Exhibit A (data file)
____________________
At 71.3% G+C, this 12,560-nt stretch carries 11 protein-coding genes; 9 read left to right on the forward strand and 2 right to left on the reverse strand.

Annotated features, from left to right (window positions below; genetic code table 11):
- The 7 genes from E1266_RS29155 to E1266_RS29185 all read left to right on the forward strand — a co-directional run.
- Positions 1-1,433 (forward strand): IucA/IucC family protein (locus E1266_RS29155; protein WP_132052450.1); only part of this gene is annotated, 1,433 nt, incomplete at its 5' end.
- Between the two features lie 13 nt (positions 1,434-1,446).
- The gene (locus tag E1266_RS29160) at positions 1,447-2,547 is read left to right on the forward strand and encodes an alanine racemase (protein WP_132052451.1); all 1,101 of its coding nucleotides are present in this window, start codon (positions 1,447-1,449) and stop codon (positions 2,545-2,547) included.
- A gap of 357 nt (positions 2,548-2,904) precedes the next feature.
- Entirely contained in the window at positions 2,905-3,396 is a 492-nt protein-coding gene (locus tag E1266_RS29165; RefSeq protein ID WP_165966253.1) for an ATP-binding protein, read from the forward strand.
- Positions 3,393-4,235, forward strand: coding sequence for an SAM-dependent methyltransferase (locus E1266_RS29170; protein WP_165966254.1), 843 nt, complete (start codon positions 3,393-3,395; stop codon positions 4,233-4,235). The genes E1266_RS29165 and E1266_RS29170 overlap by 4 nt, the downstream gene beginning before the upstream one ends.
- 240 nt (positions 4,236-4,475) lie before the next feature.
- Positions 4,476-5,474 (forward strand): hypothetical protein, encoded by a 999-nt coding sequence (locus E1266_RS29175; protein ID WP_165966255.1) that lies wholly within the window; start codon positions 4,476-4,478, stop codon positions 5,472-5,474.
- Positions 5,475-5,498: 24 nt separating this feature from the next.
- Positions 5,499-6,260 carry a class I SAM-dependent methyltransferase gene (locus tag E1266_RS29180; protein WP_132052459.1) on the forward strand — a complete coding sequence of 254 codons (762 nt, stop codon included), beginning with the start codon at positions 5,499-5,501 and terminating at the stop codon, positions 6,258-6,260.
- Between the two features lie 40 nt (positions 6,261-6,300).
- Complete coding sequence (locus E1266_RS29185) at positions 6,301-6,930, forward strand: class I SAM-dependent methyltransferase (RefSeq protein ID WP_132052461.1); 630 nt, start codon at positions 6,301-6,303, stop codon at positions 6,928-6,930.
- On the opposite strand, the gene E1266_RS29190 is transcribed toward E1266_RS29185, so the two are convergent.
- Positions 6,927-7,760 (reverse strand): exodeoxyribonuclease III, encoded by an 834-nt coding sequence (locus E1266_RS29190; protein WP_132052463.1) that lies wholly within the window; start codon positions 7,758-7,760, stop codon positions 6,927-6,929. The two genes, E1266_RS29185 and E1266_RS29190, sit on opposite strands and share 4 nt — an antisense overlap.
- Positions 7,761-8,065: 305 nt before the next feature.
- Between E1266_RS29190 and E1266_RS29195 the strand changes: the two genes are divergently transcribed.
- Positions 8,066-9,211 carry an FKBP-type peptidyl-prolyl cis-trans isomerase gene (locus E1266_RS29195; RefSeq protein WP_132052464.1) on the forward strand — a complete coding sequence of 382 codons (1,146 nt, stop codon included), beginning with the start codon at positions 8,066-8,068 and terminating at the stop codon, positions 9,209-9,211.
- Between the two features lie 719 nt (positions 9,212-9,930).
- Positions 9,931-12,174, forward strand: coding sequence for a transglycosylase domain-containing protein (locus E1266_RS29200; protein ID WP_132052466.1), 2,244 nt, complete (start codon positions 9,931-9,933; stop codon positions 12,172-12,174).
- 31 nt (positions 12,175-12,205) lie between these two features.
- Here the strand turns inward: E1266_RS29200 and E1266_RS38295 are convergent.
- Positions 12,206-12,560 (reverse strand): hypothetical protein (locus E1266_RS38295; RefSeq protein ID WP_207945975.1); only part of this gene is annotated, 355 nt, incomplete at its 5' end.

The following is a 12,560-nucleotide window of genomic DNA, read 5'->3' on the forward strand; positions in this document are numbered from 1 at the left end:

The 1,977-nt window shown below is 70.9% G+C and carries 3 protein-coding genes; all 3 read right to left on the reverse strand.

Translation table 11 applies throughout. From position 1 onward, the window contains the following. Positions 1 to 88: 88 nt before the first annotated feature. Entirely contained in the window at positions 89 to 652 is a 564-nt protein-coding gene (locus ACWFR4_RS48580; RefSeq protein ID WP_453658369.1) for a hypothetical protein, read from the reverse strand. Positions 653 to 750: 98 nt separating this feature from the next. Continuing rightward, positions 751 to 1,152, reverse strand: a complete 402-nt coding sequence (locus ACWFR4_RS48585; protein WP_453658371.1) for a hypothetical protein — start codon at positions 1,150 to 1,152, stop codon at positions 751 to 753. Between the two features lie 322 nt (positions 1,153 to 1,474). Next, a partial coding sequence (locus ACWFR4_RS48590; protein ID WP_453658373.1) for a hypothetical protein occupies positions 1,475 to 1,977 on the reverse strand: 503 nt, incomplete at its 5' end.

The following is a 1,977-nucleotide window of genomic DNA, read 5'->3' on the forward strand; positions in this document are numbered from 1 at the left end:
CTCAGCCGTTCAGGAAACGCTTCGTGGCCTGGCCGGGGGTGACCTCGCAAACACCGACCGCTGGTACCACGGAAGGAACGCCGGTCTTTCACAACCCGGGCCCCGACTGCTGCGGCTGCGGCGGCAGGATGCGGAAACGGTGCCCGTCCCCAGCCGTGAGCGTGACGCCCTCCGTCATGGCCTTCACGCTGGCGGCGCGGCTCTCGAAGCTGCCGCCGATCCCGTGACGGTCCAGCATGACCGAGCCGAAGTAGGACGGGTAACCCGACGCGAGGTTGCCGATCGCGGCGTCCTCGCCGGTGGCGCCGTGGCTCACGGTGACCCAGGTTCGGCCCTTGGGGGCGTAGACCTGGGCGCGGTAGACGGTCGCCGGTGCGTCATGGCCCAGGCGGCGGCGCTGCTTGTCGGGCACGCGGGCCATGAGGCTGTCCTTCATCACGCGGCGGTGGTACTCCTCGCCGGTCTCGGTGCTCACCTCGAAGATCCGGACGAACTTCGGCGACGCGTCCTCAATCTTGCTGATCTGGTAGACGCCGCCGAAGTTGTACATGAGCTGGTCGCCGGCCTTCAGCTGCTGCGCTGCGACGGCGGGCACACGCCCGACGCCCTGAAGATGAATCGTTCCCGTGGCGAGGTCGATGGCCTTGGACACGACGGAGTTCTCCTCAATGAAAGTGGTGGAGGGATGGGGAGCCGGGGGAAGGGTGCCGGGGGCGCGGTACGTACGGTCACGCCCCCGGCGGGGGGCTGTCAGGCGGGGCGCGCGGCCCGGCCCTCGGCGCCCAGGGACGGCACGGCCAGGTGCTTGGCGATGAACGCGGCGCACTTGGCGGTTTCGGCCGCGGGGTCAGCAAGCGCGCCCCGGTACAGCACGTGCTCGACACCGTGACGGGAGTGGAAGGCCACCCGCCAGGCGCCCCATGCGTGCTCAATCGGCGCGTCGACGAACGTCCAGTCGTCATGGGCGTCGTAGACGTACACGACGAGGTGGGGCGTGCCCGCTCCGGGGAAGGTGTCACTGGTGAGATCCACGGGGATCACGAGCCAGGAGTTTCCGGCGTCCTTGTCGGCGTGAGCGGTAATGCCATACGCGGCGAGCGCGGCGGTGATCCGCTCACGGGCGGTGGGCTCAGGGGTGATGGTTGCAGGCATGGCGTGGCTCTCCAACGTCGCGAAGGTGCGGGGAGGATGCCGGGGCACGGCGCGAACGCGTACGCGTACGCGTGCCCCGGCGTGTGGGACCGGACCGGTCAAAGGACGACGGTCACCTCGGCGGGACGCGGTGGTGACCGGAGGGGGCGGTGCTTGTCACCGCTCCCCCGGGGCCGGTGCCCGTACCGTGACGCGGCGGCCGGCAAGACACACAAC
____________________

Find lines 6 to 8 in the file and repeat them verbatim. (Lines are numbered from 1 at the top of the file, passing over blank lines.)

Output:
- The gene (locus tag E1266_RS29160) at positions 1,447-2,547 is read left to right on the forward strand and encodes an alanine racemase (protein WP_132052451.1); all 1,101 of its coding nucleotides are present in this window, start codon (positions 1,447-1,449) and stop codon (positions 2,545-2,547) included.
- A gap of 357 nt (positions 2,548-2,904) precedes the next feature.
- Entirely contained in the window at positions 2,905-3,396 is a 492-nt protein-coding gene (locus tag E1266_RS29165; RefSeq protein ID WP_165966253.1) for an ATP-binding protein, read from the forward strand.